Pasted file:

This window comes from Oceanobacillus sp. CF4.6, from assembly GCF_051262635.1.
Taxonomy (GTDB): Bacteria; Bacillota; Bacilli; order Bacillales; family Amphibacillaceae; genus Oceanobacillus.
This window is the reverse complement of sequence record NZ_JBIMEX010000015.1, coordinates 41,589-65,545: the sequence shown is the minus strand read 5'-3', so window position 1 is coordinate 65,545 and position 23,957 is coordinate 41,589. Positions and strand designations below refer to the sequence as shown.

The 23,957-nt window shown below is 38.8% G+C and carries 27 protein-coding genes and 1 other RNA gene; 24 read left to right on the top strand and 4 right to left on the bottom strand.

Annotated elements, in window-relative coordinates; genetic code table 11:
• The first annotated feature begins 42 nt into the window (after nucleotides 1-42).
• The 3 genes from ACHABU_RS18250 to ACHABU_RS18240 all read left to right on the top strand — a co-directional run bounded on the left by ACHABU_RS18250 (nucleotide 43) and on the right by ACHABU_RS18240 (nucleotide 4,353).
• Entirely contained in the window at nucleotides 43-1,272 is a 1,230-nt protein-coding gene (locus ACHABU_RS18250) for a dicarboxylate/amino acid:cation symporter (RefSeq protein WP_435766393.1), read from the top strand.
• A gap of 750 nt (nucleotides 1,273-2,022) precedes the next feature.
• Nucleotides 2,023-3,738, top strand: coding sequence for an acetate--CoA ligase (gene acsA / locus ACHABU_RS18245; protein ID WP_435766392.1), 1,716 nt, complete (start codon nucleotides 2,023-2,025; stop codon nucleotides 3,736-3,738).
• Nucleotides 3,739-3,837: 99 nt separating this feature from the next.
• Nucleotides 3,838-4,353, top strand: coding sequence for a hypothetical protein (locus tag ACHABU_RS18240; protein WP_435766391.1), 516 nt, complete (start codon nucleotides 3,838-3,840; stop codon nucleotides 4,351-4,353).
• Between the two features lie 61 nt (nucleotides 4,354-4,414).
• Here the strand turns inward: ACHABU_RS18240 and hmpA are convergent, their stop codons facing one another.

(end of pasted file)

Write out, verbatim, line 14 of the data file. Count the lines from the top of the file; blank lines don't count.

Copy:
• Here the strand turns inward: ACHABU_RS18240 and hmpA are convergent, their stop codons facing one another.